Abstract: This paper compares the output composition of the monetary policy transmission mechanism in Australia to those for the Euro area and the United States. Four Vector Autoregressive (VAR) models are used to estimate the contributions of private consumption and investment to output reactions resulting from nominal interest rate shocks for the period 1982Q3-2007Q4. The results suggest that the investment channel plays a more important role than the consumption channel in Australia, while the contributions of the two channels are indistinguishable in the Euro area and the U.S. The difference between Australia and the Euro area comes from differences in housing investment responses, whereas Australia is different to the U.S. mainly because it has a lower share of household consumption in total demand.
    JEL: E52 E2
    Date: 2014–05
  16. By: Silvana Tenreyro (London School of Economics (LSE), Centre for Economic Performance (CEP); Centre for Macroeconomics (CFM)); Gregory Thwaites (Centre for Macroeconomics (CFM))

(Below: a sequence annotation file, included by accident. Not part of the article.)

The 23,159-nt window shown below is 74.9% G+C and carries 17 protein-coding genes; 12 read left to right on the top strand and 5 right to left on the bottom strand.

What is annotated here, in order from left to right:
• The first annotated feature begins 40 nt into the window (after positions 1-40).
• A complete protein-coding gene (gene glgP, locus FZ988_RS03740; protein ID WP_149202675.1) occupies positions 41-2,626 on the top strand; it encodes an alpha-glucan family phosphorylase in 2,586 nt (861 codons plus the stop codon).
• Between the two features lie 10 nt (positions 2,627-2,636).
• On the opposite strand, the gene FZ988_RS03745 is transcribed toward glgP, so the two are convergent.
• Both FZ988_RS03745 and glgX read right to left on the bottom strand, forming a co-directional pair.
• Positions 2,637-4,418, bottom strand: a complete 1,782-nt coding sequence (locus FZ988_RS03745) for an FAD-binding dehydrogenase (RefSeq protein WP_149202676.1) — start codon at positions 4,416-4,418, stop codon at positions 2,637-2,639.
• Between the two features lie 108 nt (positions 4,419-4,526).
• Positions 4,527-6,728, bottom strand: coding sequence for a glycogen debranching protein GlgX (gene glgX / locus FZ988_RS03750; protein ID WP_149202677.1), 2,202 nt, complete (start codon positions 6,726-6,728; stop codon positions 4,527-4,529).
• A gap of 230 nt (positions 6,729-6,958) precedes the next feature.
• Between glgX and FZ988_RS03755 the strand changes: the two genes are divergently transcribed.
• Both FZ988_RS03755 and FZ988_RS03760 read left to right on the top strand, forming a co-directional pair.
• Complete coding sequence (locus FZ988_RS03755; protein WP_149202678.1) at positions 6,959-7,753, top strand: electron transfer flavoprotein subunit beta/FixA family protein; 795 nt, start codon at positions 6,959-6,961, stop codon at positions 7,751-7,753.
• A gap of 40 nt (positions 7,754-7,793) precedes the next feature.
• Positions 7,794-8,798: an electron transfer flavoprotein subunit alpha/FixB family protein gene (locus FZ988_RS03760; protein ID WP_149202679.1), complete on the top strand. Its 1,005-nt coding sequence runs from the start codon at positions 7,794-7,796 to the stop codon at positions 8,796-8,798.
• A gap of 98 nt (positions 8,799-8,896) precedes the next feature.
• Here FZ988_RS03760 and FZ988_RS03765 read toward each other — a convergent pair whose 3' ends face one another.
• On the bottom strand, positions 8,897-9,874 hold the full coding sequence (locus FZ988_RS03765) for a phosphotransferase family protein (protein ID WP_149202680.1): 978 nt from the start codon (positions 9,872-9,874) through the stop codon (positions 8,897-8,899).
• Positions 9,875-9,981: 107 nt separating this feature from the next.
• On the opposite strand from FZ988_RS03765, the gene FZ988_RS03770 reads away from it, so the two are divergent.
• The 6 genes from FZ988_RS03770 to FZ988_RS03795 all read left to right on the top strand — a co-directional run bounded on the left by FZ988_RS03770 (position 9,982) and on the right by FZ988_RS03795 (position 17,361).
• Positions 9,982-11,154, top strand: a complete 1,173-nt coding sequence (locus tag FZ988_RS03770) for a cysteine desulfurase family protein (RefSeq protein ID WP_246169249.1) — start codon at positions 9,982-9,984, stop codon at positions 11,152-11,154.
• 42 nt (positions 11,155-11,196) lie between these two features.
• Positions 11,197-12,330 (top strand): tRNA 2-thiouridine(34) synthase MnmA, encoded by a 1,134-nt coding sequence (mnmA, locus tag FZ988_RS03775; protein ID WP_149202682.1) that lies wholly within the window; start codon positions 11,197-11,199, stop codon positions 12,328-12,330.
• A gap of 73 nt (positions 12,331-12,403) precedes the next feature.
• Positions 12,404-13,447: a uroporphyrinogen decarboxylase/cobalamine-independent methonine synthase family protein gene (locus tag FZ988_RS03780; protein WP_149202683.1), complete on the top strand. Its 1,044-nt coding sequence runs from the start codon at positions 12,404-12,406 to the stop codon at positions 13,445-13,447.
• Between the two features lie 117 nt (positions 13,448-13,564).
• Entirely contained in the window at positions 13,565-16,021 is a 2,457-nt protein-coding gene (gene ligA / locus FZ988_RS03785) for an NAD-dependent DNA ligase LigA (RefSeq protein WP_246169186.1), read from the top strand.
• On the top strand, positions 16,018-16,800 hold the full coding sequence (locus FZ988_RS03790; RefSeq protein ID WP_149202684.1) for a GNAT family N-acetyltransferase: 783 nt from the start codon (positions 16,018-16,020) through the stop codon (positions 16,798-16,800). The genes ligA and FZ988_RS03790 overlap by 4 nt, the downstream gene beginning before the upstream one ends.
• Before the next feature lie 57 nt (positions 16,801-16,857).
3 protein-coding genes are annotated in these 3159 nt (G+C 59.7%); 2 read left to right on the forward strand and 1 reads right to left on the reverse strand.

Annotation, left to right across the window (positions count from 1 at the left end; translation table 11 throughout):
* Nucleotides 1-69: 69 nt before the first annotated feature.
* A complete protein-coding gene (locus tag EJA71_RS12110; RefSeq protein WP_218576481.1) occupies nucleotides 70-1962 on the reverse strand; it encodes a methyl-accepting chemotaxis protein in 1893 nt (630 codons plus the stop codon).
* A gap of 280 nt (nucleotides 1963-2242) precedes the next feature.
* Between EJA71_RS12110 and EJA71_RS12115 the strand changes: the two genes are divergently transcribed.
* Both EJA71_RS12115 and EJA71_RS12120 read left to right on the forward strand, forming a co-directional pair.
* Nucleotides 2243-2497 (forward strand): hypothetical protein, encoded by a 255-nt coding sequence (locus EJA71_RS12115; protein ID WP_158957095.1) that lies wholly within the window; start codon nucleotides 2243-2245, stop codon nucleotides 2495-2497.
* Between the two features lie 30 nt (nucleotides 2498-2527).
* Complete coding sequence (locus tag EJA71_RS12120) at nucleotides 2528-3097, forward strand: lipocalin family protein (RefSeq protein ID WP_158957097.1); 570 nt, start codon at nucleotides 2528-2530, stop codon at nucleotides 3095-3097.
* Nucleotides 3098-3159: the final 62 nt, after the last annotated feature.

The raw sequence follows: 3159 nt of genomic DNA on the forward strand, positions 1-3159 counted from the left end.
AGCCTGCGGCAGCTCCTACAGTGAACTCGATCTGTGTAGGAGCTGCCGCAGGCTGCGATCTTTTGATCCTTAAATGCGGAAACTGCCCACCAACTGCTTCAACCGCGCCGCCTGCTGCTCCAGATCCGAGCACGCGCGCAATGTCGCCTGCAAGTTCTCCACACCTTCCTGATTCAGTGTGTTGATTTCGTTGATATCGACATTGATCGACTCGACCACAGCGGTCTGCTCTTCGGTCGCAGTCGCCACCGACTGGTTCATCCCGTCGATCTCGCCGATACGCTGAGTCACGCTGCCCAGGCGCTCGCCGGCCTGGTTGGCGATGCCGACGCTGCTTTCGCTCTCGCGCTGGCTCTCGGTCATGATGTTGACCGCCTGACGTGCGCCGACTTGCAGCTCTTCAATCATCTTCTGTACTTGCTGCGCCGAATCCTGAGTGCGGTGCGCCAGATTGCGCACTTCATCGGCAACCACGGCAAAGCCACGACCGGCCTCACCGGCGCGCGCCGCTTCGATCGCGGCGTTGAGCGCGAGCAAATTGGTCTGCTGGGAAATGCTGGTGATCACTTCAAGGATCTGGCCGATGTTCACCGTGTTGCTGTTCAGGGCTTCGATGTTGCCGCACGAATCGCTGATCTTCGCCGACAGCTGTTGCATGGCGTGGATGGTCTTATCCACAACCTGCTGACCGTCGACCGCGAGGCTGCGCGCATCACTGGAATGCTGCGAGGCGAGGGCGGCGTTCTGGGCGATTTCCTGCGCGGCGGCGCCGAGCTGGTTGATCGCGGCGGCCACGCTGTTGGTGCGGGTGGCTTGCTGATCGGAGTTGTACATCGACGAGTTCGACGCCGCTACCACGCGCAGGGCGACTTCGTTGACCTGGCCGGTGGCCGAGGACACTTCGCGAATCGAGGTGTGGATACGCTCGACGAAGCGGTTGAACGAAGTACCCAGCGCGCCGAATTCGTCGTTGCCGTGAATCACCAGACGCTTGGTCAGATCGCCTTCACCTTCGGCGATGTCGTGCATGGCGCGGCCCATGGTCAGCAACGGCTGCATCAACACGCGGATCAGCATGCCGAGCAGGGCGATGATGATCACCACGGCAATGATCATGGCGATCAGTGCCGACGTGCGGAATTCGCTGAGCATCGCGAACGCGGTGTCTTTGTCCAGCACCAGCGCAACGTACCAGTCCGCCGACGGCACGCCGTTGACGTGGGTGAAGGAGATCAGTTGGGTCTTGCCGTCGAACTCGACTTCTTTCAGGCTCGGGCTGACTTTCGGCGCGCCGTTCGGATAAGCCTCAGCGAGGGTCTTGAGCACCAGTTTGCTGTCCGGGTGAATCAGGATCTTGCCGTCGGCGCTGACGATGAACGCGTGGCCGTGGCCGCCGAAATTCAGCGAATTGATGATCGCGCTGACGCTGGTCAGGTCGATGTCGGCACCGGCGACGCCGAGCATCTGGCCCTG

Abstract: We estimate the impulse response of key US macro series to the monetary policy shocks identified by Romer and Romer (2004), allowing the response to depend exibly on the state of the business cycle. We find strong evidence that the effects of monetary policy on real and nominal variables are more powerful in expansions than in recessions. The magnitude of the difference is particularly large in durables expenditure and business investment. The effect is not attributable to diferences in the response of fiscal variables or the external finance premium. We find some evidence that contractionary policy shocks have more powerful effects than expansionary shocks. But contractionary shocks have not been more common in booms, so this asymmetry cannot explain our main finding.
    Keywords: asymmetric effects of monetary policy, transmission mechanism, recession, durable goods, local projection methods
    JEL: E32 E52
    Date: 2013–10